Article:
There’s a seeming attempt at voter suppression going on in North Dakota, and it comes from the North Dakota Democratic Party. On their website, they offer a message that looks designed to intimidate hunters, who may be more cut from GOP cloth, into abandoning an attempt to vote because they might lose their out-of-state hunting licenses.
The message reads:
If you vote in North Dakota, you could forfeit your hunting licenses. You MUST be a resident of North Dakota to vote here. And if you are a resident of North Dakota, you may lose hunting licenses you have in other states. If you want to keep your out-of-state hunting licenses, you may not want to vote in North Dakota’s 2018 election.
Underneath the message is printed, “Paid for and authorized by the North Dakota Democratic-NPL Party. Not authorized by any candidates or candidate's committee. www.demnpl.com. Copyright © 2018 North Dakota Democratic-NPL Party. All rights reserved.”
Rob Port at sayanythingblog.com writes:
I contacted Secretary of State Al Jaeger and asked if he’d ever heard of this claim before. “No,” he told me. “We’re not involved at all in the requirements for getting a hunting license. A question like what you have needs to be directed to the Game & Fish Department. I doubt that there’s any connection.”
“We’ve never heard of that,” Randy Meissner, the licensing manager for North Dakota Game & Fish, told me when I contacted him and read him the text of the ad. I sent him the links and screenshots for the ad and he said he was going to run the claim by his administration.
Republicans have been accused by North Dakota Democratic Sen. Heidi Heitkamp of suppressing the vote because of a voter ID law the GOP legislature passed requiring residents of the state to show their street address. The law went into effect in early October.
The Supreme Court decided in October not to hear a challenge to the law. As Amy Howe noted at scotusblog.com, opponents of the law argued that the change coming so close to the election would injure Native American voters. Howe wrote, “The state urged the justices to stay out of the dispute, emphasizing that the law is intended to combat voter fraud and guarantee that voters (who, unlike in most states, are not required to register in advance) get the right ballots when they go to the polls. The state argued that the street-address requirement is easy to satisfy: Voters can provide proof of address through their IDs or, if necessary, through other documents like a pay stub or a utility bill. If the district court’s order were reinstated, the state warned, nonresidents could vote in the state’s election simply by renting a P.O. box there.”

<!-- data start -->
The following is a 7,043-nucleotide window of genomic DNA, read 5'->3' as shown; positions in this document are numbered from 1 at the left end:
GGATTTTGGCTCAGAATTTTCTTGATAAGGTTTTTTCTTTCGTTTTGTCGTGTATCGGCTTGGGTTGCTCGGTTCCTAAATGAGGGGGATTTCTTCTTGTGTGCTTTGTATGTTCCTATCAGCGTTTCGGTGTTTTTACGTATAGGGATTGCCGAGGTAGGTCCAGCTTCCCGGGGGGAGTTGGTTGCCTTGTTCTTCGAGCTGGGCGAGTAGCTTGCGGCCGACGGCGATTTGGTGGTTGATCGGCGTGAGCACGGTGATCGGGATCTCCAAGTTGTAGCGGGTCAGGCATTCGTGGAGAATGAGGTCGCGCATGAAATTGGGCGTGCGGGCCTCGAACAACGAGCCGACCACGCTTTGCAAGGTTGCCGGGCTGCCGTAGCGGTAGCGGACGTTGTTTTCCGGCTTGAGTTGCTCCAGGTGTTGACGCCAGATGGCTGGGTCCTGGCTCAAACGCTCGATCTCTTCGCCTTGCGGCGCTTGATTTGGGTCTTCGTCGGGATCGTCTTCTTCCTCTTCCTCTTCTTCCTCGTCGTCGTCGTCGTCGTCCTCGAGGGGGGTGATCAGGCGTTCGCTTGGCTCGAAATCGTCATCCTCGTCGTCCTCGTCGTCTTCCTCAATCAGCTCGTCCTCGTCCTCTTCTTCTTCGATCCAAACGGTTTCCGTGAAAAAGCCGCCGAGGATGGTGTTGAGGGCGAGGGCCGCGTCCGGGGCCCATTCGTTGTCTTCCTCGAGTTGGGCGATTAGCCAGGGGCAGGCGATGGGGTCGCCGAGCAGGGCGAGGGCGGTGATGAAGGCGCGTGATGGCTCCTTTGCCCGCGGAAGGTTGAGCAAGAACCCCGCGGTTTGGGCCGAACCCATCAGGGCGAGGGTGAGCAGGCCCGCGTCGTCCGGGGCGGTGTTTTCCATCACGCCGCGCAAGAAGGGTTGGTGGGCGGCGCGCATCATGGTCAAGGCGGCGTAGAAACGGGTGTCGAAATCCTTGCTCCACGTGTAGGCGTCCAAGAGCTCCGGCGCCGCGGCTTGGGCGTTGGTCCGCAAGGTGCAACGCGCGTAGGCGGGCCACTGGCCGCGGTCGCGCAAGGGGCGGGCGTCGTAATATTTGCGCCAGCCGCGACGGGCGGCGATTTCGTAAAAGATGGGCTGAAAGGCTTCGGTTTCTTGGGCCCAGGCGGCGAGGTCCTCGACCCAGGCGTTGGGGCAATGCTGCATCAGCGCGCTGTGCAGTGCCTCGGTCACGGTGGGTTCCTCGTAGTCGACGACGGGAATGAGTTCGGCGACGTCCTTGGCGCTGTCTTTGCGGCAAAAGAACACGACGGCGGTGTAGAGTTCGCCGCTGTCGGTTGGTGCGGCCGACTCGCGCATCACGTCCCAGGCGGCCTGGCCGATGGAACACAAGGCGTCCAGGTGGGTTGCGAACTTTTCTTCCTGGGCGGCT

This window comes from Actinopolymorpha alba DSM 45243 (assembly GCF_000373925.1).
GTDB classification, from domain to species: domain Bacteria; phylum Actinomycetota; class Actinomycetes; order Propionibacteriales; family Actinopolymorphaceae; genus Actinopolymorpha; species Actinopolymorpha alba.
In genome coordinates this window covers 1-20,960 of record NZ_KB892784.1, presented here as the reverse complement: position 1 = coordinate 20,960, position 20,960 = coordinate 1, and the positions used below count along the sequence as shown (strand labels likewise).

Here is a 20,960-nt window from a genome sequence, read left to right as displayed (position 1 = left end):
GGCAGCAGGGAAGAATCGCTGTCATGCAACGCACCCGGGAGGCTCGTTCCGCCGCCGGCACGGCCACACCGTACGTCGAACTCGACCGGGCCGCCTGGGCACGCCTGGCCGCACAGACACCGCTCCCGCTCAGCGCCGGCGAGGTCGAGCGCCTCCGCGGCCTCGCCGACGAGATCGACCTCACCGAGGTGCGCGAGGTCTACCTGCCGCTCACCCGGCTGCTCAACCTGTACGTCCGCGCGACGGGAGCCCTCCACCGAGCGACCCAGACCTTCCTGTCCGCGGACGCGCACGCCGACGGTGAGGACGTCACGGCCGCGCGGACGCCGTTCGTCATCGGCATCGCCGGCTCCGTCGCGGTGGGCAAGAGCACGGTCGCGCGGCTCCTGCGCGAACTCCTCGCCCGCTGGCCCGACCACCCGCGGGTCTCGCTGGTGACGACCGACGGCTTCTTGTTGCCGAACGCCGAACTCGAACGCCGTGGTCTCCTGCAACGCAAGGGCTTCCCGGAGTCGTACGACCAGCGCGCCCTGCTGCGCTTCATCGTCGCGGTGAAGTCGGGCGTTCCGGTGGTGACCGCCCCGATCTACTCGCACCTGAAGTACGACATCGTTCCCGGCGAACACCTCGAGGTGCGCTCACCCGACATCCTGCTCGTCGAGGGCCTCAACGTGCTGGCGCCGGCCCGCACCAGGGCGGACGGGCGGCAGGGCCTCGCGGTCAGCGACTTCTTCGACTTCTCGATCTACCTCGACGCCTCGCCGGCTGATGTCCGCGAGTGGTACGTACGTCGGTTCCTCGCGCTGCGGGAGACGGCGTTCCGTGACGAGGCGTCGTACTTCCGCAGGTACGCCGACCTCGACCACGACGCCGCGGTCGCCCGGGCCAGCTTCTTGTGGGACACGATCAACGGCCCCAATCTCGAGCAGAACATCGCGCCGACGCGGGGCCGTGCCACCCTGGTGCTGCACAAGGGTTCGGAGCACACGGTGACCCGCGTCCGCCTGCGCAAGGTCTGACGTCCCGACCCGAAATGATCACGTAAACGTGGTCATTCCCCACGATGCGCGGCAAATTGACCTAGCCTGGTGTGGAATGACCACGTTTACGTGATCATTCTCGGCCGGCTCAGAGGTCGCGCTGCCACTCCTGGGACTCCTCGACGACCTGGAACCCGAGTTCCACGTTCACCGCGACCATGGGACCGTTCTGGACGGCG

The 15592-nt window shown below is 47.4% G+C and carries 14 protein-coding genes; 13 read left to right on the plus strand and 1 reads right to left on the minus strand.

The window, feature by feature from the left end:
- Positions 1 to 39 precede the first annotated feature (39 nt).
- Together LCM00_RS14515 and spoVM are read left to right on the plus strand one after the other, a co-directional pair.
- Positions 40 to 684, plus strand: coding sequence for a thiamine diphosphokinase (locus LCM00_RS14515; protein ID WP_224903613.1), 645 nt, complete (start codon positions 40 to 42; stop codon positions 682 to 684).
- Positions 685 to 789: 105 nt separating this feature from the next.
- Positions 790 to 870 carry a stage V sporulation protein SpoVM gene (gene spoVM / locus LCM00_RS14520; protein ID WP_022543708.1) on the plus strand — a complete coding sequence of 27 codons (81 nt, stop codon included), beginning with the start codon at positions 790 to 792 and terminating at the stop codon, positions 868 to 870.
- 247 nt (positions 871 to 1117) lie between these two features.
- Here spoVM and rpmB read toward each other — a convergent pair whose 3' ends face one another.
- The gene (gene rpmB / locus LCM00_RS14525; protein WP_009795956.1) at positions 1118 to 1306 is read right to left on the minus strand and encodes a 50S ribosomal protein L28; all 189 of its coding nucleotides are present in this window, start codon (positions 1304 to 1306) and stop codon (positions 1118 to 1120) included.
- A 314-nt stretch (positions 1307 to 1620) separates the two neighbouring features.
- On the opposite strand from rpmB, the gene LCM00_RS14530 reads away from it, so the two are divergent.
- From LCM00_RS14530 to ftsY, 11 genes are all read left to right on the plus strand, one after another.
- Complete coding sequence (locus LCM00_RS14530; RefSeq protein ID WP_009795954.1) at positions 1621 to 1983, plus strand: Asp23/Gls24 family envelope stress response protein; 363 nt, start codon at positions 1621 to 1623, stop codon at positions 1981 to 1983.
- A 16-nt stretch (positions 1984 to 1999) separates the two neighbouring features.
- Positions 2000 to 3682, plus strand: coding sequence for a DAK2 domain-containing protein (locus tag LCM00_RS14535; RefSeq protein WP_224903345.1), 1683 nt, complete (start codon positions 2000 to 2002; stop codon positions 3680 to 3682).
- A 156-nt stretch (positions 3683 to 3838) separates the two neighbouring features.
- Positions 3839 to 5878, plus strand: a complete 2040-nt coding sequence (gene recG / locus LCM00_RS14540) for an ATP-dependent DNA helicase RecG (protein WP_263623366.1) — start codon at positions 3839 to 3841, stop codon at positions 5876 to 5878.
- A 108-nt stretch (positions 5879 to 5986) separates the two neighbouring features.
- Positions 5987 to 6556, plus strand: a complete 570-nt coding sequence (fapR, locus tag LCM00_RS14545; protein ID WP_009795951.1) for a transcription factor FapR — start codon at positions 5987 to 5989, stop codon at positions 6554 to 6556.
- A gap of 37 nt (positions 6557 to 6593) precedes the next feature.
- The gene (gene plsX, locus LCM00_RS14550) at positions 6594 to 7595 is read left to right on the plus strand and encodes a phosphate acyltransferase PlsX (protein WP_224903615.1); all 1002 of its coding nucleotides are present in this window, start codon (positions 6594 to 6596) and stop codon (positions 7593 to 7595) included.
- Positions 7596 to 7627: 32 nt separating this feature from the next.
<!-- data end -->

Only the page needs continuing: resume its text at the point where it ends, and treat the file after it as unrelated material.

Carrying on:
Some Native Americans were upset because on the reservations where they live, there are no street addresses; many of them use P.O. boxes as their address.
Heitkamp, an incumbent who is losing in the polls to GOP congressman Kevin Cramer in the race for her Senate seat, lashed out:
Given the number of Native Americans who have served, fought, and died for this country, it is appalling that some people would still try and erect barriers to suppress their ability to vote. Native Americans served in the military before they were even allowed to vote, and they continue to serve at the highest rate of any population in this country. We need to put an end to every form of voter discrimination.